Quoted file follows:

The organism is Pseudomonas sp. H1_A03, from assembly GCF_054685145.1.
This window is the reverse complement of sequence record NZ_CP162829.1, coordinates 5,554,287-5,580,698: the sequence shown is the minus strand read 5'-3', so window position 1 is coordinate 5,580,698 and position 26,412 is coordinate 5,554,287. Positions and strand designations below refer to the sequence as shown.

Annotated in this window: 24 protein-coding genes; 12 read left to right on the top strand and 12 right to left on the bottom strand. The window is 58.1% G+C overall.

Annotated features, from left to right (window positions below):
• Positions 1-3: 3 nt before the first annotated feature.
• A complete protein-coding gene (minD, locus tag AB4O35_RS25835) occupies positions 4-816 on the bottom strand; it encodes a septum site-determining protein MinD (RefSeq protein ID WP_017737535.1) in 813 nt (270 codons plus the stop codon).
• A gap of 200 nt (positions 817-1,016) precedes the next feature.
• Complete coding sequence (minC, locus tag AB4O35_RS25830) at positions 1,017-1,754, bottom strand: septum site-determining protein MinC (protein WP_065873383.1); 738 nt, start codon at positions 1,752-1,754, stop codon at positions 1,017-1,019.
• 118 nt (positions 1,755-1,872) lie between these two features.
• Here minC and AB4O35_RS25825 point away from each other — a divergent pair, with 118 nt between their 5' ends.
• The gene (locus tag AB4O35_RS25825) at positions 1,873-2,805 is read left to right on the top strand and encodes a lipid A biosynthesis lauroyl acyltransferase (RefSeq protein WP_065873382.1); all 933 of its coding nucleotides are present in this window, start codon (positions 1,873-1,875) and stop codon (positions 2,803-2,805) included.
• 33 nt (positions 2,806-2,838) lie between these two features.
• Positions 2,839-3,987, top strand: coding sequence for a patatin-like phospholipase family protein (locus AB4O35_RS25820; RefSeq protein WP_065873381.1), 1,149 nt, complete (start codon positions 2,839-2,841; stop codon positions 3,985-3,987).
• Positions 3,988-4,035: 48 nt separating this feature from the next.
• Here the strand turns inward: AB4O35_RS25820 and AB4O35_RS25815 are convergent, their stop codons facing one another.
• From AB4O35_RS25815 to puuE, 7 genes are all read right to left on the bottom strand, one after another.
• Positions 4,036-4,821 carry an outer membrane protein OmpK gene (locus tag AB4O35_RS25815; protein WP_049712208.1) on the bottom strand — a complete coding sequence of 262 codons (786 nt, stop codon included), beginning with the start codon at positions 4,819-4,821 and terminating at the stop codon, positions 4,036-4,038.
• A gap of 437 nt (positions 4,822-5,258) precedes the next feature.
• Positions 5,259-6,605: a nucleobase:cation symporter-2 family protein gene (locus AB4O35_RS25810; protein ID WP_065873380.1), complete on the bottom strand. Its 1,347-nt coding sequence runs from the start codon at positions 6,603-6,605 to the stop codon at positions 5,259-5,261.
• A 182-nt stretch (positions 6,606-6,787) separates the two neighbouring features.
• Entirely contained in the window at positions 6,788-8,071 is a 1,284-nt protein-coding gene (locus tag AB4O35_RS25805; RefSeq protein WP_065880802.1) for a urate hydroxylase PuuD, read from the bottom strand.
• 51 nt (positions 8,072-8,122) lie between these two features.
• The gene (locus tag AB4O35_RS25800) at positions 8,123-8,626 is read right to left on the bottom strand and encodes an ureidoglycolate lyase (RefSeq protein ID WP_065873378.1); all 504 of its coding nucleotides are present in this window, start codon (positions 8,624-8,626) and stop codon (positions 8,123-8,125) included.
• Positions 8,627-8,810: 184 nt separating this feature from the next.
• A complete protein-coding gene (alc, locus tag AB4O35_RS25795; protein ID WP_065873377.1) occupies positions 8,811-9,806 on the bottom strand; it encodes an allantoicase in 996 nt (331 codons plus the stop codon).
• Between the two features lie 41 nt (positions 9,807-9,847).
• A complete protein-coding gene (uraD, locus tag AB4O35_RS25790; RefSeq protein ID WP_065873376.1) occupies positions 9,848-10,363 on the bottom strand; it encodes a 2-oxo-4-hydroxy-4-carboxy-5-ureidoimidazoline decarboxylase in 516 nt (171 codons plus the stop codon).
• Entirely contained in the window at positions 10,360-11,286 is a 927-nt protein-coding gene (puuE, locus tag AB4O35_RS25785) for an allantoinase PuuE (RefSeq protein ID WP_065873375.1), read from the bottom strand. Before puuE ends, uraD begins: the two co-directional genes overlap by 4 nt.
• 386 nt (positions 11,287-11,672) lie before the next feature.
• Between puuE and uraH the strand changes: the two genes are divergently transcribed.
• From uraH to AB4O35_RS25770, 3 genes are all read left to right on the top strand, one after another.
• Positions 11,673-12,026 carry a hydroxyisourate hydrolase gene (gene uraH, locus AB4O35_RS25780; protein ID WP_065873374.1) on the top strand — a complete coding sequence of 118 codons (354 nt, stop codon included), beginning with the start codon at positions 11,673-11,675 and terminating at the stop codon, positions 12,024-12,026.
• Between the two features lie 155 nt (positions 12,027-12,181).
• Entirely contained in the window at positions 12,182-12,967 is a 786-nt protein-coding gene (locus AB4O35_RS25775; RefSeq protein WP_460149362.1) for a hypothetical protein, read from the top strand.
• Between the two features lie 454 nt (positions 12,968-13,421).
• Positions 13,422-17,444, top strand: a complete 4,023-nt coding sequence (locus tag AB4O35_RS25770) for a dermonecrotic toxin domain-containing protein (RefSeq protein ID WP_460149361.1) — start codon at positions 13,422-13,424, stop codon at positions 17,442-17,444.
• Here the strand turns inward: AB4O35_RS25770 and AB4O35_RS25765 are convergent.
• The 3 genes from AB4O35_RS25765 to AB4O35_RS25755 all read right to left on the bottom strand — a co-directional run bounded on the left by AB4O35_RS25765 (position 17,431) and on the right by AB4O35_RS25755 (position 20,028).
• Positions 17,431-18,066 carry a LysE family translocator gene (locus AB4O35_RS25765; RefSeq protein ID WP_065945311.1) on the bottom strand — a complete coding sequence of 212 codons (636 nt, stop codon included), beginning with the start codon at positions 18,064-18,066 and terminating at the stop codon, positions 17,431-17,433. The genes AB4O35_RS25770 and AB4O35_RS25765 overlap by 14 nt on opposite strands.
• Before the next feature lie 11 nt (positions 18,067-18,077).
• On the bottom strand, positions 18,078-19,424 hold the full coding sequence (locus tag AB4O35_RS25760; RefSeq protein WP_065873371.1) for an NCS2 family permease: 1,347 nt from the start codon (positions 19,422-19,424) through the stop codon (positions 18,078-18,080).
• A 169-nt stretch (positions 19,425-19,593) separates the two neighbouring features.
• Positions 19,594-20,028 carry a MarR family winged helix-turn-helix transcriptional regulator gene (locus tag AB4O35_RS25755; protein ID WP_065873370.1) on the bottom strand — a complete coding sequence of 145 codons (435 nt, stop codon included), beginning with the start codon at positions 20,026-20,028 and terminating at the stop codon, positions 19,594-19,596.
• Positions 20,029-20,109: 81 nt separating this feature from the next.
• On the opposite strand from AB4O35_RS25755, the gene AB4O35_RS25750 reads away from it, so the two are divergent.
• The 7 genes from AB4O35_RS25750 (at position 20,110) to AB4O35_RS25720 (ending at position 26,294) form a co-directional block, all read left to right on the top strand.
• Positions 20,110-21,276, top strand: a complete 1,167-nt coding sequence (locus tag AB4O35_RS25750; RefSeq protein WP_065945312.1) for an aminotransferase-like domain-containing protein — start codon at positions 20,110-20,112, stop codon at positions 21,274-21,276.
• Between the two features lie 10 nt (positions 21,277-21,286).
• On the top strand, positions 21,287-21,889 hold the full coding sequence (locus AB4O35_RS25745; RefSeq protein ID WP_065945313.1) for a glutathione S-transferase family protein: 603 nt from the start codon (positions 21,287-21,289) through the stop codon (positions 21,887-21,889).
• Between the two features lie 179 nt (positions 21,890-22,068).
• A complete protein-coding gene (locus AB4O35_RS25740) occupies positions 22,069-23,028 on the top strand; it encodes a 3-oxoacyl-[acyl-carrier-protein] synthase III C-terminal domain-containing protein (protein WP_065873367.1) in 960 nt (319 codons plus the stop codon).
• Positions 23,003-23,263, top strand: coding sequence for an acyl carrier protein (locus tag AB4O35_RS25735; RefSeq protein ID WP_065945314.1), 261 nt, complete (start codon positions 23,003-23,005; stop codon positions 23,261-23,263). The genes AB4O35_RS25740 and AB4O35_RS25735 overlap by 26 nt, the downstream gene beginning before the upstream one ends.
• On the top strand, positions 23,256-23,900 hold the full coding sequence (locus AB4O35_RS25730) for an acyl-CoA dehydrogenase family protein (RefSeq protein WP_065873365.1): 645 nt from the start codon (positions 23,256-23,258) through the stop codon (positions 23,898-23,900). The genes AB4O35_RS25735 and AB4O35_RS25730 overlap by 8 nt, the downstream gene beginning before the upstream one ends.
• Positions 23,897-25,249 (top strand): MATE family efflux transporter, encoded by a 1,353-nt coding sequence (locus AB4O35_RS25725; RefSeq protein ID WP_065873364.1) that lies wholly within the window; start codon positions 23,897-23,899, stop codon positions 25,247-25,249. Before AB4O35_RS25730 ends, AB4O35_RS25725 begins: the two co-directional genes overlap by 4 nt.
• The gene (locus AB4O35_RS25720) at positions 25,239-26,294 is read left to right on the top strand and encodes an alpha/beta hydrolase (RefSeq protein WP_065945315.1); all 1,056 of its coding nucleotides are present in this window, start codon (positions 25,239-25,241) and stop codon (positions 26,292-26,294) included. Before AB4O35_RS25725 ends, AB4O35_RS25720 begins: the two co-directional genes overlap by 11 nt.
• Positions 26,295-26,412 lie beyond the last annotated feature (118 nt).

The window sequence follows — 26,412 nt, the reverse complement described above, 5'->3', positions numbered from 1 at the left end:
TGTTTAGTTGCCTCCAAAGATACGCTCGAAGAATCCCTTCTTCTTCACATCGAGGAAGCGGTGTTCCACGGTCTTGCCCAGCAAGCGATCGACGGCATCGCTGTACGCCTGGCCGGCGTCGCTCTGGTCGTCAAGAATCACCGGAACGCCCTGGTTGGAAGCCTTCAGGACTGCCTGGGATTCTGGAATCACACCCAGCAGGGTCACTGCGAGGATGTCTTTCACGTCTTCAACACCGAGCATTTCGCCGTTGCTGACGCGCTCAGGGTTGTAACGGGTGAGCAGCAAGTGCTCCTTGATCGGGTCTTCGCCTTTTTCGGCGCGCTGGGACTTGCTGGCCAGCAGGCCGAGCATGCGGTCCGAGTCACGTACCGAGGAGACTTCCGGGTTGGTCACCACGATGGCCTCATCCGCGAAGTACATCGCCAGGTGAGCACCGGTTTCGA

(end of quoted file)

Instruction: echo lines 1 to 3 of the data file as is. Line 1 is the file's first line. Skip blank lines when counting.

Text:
The organism is Pseudomonas sp. H1_A03, from assembly GCF_054685145.1.
This window is the reverse complement of sequence record NZ_CP162829.1, coordinates 5,554,287-5,580,698: the sequence shown is the minus strand read 5'-3', so window position 1 is coordinate 5,580,698 and position 26,412 is coordinate 5,554,287. Positions and strand designations below refer to the sequence as shown.

Annotated in this window: 24 protein-coding genes; 12 read left to right on the top strand and 12 right to left on the bottom strand. The window is 58.1% G+C overall.